Previously: The Curious Case of Kaspar Hauser.
Flying a kite on an idyllic summer day might sound like the perfect day off—as long as you don’t stumble upon two dead bodies while you’re doing it. That, however, is just happened to a boy in Niterói near Rio de Janeiro, Brazil on August 20, 1966: As he flew his kite on the Morro do Vintém — Vintém Hill — he noticed something peculiar in the brush. When he went to investigate, he discovered the bodies of two men, dressed to the nines in what looked like their best suits. There was no sign of a struggle; they were wearing raincoats over their suits; and lying nearby were two wet towels and an empty water bottle. The strangest detail of all? They were also wearing lead masks.
The boy summoned the police, but due to the Morro do Vintém’s difficult terrain, authorities were unable to reach the bodies until a day later. Upon arrival, however, they also discovered a small notebook at the scene. Written inside was the following:
16:30 estar no local determinado.
18:30 ingerir cápsulas, após efeito proteger metais aguardar sinal mascara
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Which translates from Portuguese to English as:
4:30 PM be at the determined place.
6:30 PM swallow capsules, after effect protect metals wait for mask signal
Curiouser and curiouser. Who were these two men? Clearly they had gone to the location of their deaths knowing that something was to happen—but what? Had they been given instructions? What was in the capsules they swallowed? Was that what had killed them? And perhaps most pressingly, what on earth was the deal with the masks?
The men were eventually identified as Manoel Periera de Cruz and Miguel Jose Viana, two electricians who lived several towns away in Campos dos Goytacazes. Their autopsies unfortunately failed to offer any answers; the cause of death couldn’t be determined, possibly due to the fact that no toxicological tests were conducted. The coroner’s office had apparently been slammed in the days surrounding Cruz and Viana’s discovery; you’d think that a pair of mysterious deaths would get top priority, but apparently that wasn’t the case here, so they just sat in the morgue, decomposing, until the coroner finally got around to examining them. By the time the autopsies happened, the internal organs were too badly degraded to be reliable test subjects. Whoops.
In spite of the gaff at the coroner’s office, though, the investigation carried out by the police allowed them to piece together a rough timeline of what had happened in the days leading up to the men’s deaths. On August 17, they boarded a bus from Campos dos Goytacazes to Niterói, having told their families that they needed to pick up some materials for work. They arrived in Niterói at 2:30pm; receipts for both their raincoats and the bottle of water were found on their bodies, so it’s believed that they purchased them around this time. Both the clerk and a waitress from the bar that sold them the water told police that the men—Viana in particular—looked nervous and concerned about the time. After they purchased the water, they climbed in a Jeep with two unidentified men; the Jeep then disappeared up the hill.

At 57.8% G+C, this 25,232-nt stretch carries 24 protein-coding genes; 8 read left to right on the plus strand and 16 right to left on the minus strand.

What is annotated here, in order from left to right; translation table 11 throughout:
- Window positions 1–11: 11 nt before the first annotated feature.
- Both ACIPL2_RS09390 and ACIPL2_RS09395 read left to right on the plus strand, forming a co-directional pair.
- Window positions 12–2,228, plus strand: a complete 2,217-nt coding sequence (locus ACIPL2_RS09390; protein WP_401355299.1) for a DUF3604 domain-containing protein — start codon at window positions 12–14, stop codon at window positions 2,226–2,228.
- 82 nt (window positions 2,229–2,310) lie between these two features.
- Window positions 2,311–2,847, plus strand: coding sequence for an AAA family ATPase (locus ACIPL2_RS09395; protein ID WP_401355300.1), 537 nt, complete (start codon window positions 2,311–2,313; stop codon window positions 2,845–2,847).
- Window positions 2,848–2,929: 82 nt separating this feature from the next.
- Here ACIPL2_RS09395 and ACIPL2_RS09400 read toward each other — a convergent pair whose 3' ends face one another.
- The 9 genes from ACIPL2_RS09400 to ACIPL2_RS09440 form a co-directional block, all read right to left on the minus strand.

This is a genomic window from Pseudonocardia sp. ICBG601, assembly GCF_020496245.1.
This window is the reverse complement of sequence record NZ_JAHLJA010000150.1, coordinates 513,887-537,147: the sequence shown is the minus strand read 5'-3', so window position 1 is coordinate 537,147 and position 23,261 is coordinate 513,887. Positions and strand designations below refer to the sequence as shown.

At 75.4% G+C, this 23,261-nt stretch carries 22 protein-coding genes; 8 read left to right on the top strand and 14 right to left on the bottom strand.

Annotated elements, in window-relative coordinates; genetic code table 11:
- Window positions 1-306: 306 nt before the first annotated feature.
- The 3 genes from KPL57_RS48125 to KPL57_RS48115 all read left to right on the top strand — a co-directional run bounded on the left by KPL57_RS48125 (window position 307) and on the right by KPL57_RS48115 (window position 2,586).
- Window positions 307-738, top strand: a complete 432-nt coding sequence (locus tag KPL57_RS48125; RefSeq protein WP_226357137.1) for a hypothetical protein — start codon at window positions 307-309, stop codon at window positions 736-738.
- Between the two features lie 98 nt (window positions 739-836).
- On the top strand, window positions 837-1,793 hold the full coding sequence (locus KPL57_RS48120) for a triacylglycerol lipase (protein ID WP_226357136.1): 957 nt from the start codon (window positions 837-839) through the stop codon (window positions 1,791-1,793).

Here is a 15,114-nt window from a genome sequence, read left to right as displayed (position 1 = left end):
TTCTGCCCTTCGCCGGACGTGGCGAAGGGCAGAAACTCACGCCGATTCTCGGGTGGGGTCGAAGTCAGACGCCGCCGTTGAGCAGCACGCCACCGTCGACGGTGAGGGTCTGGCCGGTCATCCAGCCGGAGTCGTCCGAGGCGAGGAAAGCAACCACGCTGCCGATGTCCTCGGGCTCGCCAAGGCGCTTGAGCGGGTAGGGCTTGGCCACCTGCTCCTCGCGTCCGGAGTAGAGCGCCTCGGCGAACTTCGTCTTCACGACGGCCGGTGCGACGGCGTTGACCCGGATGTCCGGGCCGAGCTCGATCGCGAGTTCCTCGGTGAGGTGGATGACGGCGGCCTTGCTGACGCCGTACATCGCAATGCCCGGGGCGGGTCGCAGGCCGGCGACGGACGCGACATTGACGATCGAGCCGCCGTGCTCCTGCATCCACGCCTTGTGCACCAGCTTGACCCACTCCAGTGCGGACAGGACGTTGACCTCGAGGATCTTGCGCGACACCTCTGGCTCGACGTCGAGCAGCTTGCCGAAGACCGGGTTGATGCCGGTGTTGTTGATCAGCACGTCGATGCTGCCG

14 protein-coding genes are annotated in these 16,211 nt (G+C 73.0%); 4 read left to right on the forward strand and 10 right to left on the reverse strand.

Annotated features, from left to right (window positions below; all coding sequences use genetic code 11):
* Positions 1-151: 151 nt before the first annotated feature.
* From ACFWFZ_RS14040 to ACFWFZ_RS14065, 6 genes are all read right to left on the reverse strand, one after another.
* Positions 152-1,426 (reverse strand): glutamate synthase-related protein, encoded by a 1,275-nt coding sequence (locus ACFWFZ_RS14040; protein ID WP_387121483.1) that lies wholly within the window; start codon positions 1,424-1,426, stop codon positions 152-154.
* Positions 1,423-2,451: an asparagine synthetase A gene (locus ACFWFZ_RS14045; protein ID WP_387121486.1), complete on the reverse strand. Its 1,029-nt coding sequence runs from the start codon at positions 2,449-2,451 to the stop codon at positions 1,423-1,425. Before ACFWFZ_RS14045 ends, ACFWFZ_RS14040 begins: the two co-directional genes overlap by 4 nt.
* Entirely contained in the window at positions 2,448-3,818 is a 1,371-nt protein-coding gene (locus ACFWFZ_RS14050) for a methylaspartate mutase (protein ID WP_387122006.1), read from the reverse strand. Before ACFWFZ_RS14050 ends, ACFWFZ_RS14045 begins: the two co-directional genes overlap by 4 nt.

That was the last time anyone saw Cruz and Viana alive. It was another three days before the kite-flying boy found them, and we still don’t know how or why they died.
Obviously there are a lot of questions that remain about the whole thing; however, the biggest one concerns the masks from which the case gets its name. Although it’s presumed that the lead masks were of the sort used as protection against radiation, this may not actually be the case. Skeptoid points out that masks used for protective purposes by those working in radioactive environments cover the entire head and face; since the ones found at the scene covered only the men’s eyes, they were clearly something different. It’s tempting to connect the masks and the bizarre instructions in Crus and Viana’s notebook to the reports that claim the area around Morro do Vintém was a prime spot for UFO sightings… but I think that’s pushing it.
But there’s also this: Charles Bowen writing for Flying Saucer Review in 1967—a year after the mysterious deaths—found that the whole thing might have been a pair of UFO fanatics’ failed attempt at getting in touch with extraterrestrial life forms. Cruz and Viana appeared to be part of a local group who called themselves “scientific spiritualists.” Along with a friend, Elcio Gomes, they had built some sort of device in Cruz’s garden about two months prior with which they hoped to contact Mars; unfortunately it exploded, although that doesn’t seem to have done anything to dampen the men’s spirits. Gomes was questioned by the police twice; he told them about their activities as “scientific spiritualists” the second time round, which lead to the police finding tools and scraps presumably used in the creation of the lead masks. They also found a notebook in Cruz’s workshop with highlighted passages referring to the “intense luminosity” the trio believed surrounded spirits. It’s possible that the lead eye masks were made to protect not from radiation, but from this “intense luminosity.”
Maybe we’re looking at a small-scale Jonestown or Heaven’s Gate scenario; maybe we’re looking at an accidental drug overdose; or maybe we’re looking at something else. The bottom line is that we’ll never know what happened that day on Morro do Vintém—and whatever happened, we’ll probably never want to fly kites on that spot again.